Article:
One thing that is really special about cricket is the sight of professional sportsmen doing something they are not best at - tail end bastmen. For those who don't know much about cricket, your team is made up of roughly half specialist batsmen and half specialist bowlers. Everyone must bat, but not only 5 or 6 players usually bowl. The less proficient batsmen come last in the batting order. This means that in a tight game, highly skilled and sometimes lethally fast bowlers are pitted against batsmen who range from capable to comically incompetent. Last night Australia's last three chased more than 100 runs with a spirit and bravery that brought a tear to the eye. That they didn't quite make it will probably make this game even more memorable than if it was just another Aussie test win over the hapless Poms.

Friday, August 05, 2005

Winter Trip days 4,5 and 6

Good sleeps all round. Met Lorraine and Ray who run the cucumber farm. Fed apples to horses. Drove up to Albury via thick fog until Yackandandah. Up the Hume to Gundagai where we intended to stay but it was too early in the day, and there wasnt much to do, so pressed on to Canberra to stay at Imp and Ed's house.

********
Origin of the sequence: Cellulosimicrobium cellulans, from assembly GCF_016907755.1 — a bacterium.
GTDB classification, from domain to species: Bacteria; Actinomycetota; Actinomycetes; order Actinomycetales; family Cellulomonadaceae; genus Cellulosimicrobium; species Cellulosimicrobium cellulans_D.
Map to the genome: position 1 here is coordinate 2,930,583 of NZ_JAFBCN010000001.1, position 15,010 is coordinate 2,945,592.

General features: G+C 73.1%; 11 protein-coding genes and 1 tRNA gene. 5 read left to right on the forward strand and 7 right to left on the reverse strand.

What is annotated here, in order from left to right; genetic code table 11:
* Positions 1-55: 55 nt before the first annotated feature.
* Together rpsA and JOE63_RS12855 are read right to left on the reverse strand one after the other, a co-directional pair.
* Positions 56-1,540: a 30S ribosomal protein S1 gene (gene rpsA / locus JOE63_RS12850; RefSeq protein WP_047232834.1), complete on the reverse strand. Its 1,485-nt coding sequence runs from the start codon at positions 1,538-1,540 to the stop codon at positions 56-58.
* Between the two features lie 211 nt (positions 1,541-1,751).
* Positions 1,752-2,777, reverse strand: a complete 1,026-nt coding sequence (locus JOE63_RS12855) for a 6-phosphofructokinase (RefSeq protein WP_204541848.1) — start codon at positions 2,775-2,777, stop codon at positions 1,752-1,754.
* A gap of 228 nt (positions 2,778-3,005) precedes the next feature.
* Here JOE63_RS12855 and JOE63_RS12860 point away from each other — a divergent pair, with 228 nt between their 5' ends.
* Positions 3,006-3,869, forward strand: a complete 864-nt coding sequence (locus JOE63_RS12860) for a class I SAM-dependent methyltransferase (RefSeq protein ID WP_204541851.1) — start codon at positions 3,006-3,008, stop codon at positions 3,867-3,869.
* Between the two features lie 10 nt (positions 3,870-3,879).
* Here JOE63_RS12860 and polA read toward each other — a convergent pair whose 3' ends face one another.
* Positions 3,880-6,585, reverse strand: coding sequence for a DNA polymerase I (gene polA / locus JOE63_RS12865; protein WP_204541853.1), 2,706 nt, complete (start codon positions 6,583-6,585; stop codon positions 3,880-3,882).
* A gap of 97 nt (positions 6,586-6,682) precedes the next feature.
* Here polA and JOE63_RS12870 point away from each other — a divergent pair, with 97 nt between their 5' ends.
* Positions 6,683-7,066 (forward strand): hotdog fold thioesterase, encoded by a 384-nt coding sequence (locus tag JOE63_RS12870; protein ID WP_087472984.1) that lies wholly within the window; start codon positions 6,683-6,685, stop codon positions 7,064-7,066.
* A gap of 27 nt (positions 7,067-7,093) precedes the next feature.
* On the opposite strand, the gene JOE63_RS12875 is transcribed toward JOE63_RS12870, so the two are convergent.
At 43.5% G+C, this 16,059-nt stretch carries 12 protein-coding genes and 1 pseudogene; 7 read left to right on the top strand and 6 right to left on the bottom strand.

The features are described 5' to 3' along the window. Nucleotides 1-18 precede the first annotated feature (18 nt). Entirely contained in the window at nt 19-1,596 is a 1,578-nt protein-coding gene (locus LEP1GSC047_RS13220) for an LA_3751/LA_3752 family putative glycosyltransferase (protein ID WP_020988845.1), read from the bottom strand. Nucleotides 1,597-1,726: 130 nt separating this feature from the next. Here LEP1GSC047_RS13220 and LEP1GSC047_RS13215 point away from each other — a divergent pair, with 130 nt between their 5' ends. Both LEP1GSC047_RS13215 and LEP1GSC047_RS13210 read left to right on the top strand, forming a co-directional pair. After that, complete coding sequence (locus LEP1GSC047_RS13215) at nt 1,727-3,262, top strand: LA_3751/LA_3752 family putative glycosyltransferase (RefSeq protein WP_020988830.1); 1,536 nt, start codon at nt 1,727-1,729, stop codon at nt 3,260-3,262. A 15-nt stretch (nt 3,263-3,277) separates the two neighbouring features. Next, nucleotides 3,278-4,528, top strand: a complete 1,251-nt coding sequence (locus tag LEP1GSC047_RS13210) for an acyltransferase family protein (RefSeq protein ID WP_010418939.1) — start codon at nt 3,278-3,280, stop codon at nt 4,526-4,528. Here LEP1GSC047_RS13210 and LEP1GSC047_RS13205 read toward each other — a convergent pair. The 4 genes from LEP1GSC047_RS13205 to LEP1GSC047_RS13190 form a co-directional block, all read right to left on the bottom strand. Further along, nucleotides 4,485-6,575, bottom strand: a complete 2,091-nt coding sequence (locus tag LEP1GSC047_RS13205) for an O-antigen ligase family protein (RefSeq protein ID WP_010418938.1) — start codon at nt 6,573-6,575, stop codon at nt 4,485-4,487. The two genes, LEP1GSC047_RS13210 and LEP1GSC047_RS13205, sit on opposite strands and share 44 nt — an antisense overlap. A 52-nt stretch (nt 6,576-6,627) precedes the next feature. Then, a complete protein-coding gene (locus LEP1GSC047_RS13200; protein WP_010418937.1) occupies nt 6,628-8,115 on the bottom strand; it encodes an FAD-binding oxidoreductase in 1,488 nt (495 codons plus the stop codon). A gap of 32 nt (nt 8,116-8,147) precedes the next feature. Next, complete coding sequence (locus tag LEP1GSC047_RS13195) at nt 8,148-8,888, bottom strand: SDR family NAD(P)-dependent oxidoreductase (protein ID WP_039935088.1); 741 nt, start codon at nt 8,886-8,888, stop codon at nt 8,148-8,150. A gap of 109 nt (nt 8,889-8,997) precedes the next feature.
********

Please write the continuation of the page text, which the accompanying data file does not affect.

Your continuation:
Boys are having fun with their cousins Karri and Miah, who are a little older than Marcus and Michael respectively. In Canberra you hang around the house until the frost melts, apparently. Then out, chip ice off car and get on with the day. Drove to Belconnen Market, kids scamped around, had lunch in the sun. Belconnen Biodynamic Meats blackboard "Beef. Pork. Lamb. Possum. Buffalo. Emu. Kangaroo. Crocodile. Mars Bar Cheesecakes." Back to I & Es, kids played in the (flat) backyard for ages. Marcus ran me through his rules for playing totem tennis, then wandered off to play in the cubbyhouse, saying over his shoulder "Work hardly!"